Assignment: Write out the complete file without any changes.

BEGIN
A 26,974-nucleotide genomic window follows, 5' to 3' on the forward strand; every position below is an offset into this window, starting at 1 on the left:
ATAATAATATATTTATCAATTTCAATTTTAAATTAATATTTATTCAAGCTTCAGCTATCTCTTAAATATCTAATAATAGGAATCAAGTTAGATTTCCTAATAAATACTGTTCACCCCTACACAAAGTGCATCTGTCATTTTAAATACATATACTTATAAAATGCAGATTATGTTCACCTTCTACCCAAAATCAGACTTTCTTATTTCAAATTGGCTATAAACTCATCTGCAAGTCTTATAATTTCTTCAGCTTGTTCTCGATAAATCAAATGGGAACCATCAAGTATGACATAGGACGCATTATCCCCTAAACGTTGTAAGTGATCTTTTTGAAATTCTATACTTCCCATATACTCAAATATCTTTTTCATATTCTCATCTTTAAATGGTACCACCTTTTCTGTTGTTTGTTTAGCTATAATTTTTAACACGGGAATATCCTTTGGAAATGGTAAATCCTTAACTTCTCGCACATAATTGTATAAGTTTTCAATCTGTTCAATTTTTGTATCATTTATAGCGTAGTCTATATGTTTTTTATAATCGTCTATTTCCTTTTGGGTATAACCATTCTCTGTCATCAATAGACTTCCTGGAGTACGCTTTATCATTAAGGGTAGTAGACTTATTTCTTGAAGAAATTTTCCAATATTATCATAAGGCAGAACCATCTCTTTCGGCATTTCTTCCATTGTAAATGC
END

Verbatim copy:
A 26,974-nucleotide genomic window follows, 5' to 3' on the forward strand; every position below is an offset into this window, starting at 1 on the left:
ATAATAATATATTTATCAATTTCAATTTTAAATTAATATTTATTCAAGCTTCAGCTATCTCTTAAATATCTAATAATAGGAATCAAGTTAGATTTCCTAATAAATACTGTTCACCCCTACACAAAGTGCATCTGTCATTTTAAATACATATACTTATAAAATGCAGATTATGTTCACCTTCTACCCAAAATCAGACTTTCTTATTTCAAATTGGCTATAAACTCATCTGCAAGTCTTATAATTTCTTCAGCTTGTTCTCGATAAATCAAATGGGAACCATCAAGTATGACATAGGACGCATTATCCCCTAAACGTTGTAAGTGATCTTTTTGAAATTCTATACTTCCCATATACTCAAATATCTTTTTCATATTCTCATCTTTAAATGGTACCACCTTTTCTGTTGTTTGTTTAGCTATAATTTTTAACACGGGAATATCCTTTGGAAATGGTAAATCCTTAACTTCTCGCACATAATTGTATAAGTTTTCAATCTGTTCAATTTTTGTATCATTTATAGCGTAGTCTATATGTTTTTTATAATCGTCTATTTCCTTTTGGGTATAACCATTCTCTGTCATCAATAGACTTCCTGGAGTACGCTTTATCATTAAGGGTAGTAGACTTATTTCTTGAAGAAATTTTCCAATATTATCATAAGGCAGAACCATCTCTTTCGGCATTTCTTCCATTGTAAATGC